Readers' comments (9)

  • The spokesperson added: ‘We are determined to ensure victims of domestic violence can get legal aid whenever they need it.

    Hohoho

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  • "The spokesperson added: ....
    ‘We have made it easier for victims of domestic violence to obtain legal aid, by ensuring a broader range of evidence qualifies. This has contributed to a 19% rise in the number of grants awarded.’"

    Did you notice what they did there? Very devious. The 19% rise was following the slight relaxation of evidence requirements. It was not a rise on the pre-LASPO situation as we all know domestic abuse legal aid certificates fell off a cliff with LASPO.

    Wouldn't it be nice if once, just once, the Ministry of Truth could play the ball with a straight bat.

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  • LASPO was a terrible act which has far reaching consequences for the most vulnerable in society and for it to be delivered by a government with liberal demorcrat ministers including Simon Hughes is a legacy which they should ashamed. Access to justice id a human right.

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  • Just another way to keep women down. It will take CENTURIES for equality to prevail.

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  • But how can one describe people as victims of violence without a conviction and how do you get a conviction without evidence?

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  • How can you describe people as perverters of justice without a conviction and how do you get a conviction without evidence?

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  • Alan Joseph Lyle,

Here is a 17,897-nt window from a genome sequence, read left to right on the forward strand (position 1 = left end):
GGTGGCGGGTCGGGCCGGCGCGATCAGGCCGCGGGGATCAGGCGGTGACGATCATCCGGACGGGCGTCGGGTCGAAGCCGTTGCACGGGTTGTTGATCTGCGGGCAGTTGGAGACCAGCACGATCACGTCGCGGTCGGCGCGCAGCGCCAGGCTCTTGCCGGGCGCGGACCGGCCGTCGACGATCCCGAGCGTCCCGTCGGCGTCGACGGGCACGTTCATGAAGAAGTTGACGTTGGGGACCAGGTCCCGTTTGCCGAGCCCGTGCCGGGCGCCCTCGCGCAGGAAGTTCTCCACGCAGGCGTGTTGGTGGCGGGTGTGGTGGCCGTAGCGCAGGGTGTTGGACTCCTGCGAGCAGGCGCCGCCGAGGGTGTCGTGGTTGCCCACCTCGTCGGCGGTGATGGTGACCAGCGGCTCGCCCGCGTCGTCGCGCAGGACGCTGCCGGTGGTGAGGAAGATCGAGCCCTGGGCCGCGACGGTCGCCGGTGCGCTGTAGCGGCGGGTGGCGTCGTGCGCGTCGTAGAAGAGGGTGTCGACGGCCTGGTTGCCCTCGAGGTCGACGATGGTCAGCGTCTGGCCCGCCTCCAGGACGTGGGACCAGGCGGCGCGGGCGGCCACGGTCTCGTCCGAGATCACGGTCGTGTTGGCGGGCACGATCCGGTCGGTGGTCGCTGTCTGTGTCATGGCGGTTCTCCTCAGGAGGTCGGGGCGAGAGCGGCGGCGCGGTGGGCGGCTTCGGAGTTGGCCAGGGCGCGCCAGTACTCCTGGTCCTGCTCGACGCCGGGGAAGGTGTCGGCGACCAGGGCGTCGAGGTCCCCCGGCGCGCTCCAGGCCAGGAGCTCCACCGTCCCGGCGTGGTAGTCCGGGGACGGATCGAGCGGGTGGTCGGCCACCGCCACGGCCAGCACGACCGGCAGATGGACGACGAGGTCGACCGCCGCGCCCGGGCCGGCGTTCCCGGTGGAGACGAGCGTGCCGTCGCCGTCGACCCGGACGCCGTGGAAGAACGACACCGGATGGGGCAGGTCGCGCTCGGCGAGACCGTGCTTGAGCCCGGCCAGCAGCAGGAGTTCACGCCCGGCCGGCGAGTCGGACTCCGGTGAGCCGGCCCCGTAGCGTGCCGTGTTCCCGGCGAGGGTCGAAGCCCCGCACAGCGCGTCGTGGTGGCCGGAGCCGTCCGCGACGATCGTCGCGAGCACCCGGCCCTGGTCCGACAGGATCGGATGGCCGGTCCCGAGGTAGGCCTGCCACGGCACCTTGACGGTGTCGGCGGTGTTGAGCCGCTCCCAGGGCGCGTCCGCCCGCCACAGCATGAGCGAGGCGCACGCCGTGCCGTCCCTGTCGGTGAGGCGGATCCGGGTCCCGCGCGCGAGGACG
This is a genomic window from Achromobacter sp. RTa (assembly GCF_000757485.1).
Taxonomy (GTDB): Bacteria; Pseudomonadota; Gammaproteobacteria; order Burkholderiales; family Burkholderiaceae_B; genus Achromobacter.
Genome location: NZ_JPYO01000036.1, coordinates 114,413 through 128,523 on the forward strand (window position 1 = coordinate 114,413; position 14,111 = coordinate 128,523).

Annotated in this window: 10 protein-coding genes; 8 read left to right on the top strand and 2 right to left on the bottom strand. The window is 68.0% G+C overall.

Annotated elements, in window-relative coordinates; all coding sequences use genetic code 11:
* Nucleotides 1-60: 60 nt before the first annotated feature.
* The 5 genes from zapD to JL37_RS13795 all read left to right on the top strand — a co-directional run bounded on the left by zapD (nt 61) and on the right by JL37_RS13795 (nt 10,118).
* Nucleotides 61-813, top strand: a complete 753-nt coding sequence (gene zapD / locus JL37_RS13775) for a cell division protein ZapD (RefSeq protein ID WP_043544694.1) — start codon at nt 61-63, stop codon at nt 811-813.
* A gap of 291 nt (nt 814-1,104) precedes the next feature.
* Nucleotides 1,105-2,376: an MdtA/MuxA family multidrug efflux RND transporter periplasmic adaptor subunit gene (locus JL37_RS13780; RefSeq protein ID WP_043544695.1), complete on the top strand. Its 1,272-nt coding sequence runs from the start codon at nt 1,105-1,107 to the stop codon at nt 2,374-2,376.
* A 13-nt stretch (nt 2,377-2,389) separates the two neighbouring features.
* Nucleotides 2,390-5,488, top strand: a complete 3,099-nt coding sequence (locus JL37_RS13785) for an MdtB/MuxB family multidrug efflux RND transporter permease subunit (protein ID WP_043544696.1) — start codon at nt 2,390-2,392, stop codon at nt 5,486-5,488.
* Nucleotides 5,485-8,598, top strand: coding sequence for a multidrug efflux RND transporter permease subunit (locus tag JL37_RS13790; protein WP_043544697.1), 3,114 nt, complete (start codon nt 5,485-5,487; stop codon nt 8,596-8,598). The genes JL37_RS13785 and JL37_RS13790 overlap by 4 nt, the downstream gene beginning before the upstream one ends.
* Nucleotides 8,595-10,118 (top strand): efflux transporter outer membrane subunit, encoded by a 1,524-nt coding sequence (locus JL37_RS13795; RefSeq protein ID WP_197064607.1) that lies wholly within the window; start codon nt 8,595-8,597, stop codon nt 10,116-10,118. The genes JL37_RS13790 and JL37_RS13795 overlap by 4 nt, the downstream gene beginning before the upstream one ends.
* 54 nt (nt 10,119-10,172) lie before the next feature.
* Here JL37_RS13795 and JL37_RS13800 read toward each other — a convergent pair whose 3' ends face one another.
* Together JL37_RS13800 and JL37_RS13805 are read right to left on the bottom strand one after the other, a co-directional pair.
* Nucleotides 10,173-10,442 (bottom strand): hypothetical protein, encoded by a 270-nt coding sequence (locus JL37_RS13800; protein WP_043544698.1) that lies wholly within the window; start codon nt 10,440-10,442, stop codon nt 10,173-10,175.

Imagine that a woman was assaulted by her partner in your street tonight. She would be a victim of domestic violence, regardless of whether or not her partner was convicted of the offence. She would not magically only become a victim of domestic violence at the point at which her partner was convicted. If only the number of women who are victims of domestic violence was limited to the number of convictions for domestic violence.

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  • to Ravi Singh- Chumber
    Yes your right I'm afraid.The whole idea of gender equality is a preposterous joke.After all, what woman in her right mind would want to reduce herself to the level of being a man. And I say that as a fully paid up member of the Boy Scouts.

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  • Aside from this, LASPO also removed the right of injured work, people to rely upon regulations built upon European directives in pursuance of a claim.

    With the stated intention to disadvantage claimants so that they wouldn't actually pursue claims which they have a perfect right do.

    And this notwithstanding the fact that the breach, as I understand it, many of these regulations remains a crime.

    The perfidy of this ideological motivated government knows no end